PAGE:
UPDATE: Green Day’s Billie Joe Armstrong has issued a note to fans following the group’s induction into the Rock and Roll Hall of Fame. This is more than an award,” wrote Armstrong. “It’s the privilege to play music, write songs and follow this psychotic passion called rock n roll.” Read the whole note on the group’s Instagram.
In December, when the Rock and Roll Hall of Fame announced that his band would be among its class of 2015, Green Day frontman Billie Joe Armstrong had to go for a long walk just to process the news. “We’re in incredible company and I’m still trying to make sense of this,” he told Rolling Stone at the time. “The Rock and Roll Hall of Fame has always held something special for me because my heroes were in there. This is a great time for us to sort of reflect and look back with gratitude.”
Tonight at Cleveland’s Public Hall, following heartfelt induction speeches by the members of Fall Out Boy, Armstrong and his compadres Mike Dirnt and Tré Cool did indeed reflect on their lengthy career — their debut EP, 1,000 Hours, dropped in 1989 — and the band’s unlikely success story.
Formed by Armstrong and Dirnt in 1986, Green Day evolved from scrappy East Bay punks into rock & roll superstars with over 75 million in record sales. The hooky pop-punk songs of Dookie, the band’s 1994 major label debut, opened the doors for the countless tuneful and energetic punk bands to follow, while 2004’s Grammy-winning American Idiot proved that the “rock opera” — a concept long associated with the classic rock of the Sixties and Seventies — was still more than viable in the 21st century. Green Day were inducted into the Rock and Roll Hall of Fame in their first year of eligibility; here’s their full acceptance speech.
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Well, thank you Fall Out Boy, that fucking made me tear up a few times. And thank all you fuckers, coming here, we love you. They don’t let drummers use teleprompters, so I wrote this shit old school, on a fucking typewriter. No, actually. OK, but music is the force that gets us up in the morning, and it’s also the shit that keeps us up all night. We’re all in this room together to celebrate music and it’s a beautiful thing. It’s overwhelming, the amount of talent and love in the room. It’s overwhelming.
When we’re on tour in our yellow Ford Econoline, we were playing punk clubs, squats, backyard parties, we were screen-printing T-shirts on Billie Joe’s guitar case. Sleeping on floors, couches, wherever we could. I didn’t think back then that we’d be here now, in the Rock and Roll Hall of Fame. I thought it would take at least take another year or two. But we grow older, we change, and we get weird, weirder, crazier. It’s awesome. We grow together. With every beat of the drum our love of music gets even stronger, and being inducted into the Rock and Roll Hall of Fame is an enormous honor and I’d like to mention a few people who make my crazy world turn around.
My beautiful wife, Sara Rose. Ramona and Frankie, my kids. My mom and dad Frank and Linda. My sister Lori, who actually brought music into our home at an early age, and I love you all. Of course, Billie and Mike, I love you guys. . . Larry Livermore, who gave me the name Tré Cool when I was a wee lad of 11 or 12, and I fought him as far as I could on that, but I fucking stuck with it. I’m in the Rock and Roll Hall of Fame now. . .
And I owe so much to my favorite drummers: Ringo Starr. Keith Moon, John Bonham, Mitch Mitchell, Charlie Watts, Buddy Rich, John Wright from No Means No, Alex Van Halen, Dave Mello, Aaron Elliott, Al Schvitz, and extra special thanks to my good buddy and drummer extraordinaire John Kiffmeyer, right over there. And of course to the Green Day Idiot Nation, thank you, we love you.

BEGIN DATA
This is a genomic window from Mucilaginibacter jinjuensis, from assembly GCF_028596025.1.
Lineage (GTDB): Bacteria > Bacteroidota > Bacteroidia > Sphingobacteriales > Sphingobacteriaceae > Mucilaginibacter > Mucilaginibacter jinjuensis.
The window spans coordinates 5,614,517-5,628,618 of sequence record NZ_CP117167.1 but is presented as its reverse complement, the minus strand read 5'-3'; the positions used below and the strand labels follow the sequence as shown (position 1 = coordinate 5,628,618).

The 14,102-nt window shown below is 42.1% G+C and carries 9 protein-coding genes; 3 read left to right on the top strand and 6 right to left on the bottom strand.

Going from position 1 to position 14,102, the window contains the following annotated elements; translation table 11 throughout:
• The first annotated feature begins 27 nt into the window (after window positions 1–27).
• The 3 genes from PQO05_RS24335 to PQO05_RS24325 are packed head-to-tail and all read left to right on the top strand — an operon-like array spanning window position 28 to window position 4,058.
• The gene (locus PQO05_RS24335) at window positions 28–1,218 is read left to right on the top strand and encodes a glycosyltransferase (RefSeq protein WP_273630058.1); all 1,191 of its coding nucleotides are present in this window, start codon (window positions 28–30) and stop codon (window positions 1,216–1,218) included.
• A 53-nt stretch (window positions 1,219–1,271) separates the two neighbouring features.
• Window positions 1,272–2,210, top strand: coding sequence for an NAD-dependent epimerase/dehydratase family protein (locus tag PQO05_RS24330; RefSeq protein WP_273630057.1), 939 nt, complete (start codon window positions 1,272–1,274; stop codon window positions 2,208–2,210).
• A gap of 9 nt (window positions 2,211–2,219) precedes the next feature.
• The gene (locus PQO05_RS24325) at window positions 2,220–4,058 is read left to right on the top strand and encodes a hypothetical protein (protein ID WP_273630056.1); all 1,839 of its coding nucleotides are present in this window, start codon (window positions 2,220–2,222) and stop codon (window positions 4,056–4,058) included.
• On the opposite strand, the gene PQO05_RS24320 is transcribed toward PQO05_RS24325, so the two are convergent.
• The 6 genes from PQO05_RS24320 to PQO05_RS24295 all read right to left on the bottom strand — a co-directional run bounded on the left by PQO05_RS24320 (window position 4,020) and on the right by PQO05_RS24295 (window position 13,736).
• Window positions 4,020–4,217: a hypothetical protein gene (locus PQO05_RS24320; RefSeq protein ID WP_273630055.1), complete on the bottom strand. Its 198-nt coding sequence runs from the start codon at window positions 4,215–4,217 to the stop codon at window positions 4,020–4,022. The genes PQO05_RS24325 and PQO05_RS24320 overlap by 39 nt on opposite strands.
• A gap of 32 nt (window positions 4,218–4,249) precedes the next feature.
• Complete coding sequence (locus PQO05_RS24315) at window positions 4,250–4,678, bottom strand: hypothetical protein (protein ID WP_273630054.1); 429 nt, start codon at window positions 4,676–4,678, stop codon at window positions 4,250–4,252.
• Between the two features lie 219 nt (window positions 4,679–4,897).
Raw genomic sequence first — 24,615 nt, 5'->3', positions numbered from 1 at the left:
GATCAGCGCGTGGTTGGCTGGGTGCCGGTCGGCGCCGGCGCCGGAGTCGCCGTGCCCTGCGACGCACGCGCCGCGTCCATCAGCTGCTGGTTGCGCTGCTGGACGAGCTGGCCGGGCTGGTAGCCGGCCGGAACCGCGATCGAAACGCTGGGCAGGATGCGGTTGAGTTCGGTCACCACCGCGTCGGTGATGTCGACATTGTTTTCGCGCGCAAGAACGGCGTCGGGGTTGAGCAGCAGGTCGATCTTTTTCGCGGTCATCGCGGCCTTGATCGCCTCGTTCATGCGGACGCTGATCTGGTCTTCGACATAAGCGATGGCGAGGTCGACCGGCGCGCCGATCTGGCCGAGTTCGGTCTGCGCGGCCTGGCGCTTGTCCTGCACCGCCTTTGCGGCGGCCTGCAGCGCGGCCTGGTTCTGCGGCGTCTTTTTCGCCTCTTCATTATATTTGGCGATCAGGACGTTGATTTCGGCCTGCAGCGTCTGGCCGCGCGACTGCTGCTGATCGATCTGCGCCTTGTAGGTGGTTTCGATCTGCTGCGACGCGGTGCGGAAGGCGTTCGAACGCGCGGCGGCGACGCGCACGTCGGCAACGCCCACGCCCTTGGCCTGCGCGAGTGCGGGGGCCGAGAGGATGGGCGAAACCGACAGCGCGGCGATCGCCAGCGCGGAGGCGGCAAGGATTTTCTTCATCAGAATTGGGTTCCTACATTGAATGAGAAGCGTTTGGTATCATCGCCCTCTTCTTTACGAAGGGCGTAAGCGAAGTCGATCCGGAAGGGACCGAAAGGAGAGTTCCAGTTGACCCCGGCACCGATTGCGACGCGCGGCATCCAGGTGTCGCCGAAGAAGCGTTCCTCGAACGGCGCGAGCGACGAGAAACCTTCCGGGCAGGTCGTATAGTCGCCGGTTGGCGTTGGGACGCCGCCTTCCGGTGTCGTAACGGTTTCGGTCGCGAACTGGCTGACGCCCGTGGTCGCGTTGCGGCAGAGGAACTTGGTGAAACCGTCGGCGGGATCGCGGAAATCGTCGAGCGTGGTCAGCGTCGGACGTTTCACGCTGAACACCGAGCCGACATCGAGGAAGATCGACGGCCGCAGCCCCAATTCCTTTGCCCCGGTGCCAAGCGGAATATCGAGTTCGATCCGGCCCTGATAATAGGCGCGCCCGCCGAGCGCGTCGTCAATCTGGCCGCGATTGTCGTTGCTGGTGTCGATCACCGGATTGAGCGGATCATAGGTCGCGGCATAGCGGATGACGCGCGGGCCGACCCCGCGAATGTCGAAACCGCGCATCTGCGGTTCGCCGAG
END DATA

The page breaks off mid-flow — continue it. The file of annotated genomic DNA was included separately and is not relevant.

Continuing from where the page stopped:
I’ve got a couple of things, no particular order. First and foremost, I also have a mom who gave me a guitar, a little pawn-shop bass, and it only had two strings on it, but luckily for me they were A and E. I’d like to thank radio. I’m a big fan of radio, I like good radio shows. I hate commercials, but I love good radio shows. There’s something about a radio show that we’re listening to, we’re all connected, and it’s that human connection that’s always resonated. Lawrence Livermore, you created Lookout Records. You started a small record label for all the right reasons and you gave a home to a lot of bands, and for that I want to thank you. Huge thank you to all the kids who booked us in backyards, in Europe, all the people who booked us in clubs and squats, and to the hundreds of people whose floors you let us sleep on, thank you very much. Those were life-changing experiences and I wouldn’t trade them for the world.
Randomly, I would like to thank Ford motor company, for creating the Ford Econoline van, the best damn van any smelly touring band could have.
Reprise Records, thank you guys. All of you guys, no matter what era you were there. Brian Bumbery, Jenna Adler. . . you guys have been with us a very long time. And even longer, Pat Magnarella, our manger. Pat, you have very thick skin, you’re very patient, nobody in the world would have let us be ourselves the way you have. We truly appreciate you. To Michael Mayer and everybody involved with the American Idiot stage production. This is as close as we’ll ever get to seeing Green Day live.
I want to thank our friends and family at home for allowing us to be gone so much of our lives and still being there for us. It meant a lot to us over the years and still really does, thank you. To the Armstrong family, I want to thank you guys for taking me in as a kid, figuratively and literally. Thanks for letting me live with you. To my amazing wife, Brittney, you’re a wonderful mother. You kicked cancer’s ass last year. To my children, Estelle, my little daughter, my son Brixton at home and my daughter Ryan at home, I love you guys and each one of you is my entire world. Wrapping it up here. To every one of our fans and the Green Day Nation, this is much more about you guys than it is about me and I’m very proud to share this life on Earth with you.
Last but not least: to my two brothers behind me onstage here. Believe me, it’s been way too many years to want to count. I love you guys, I’ll see you at band practice.
Billie Joe Armstrong: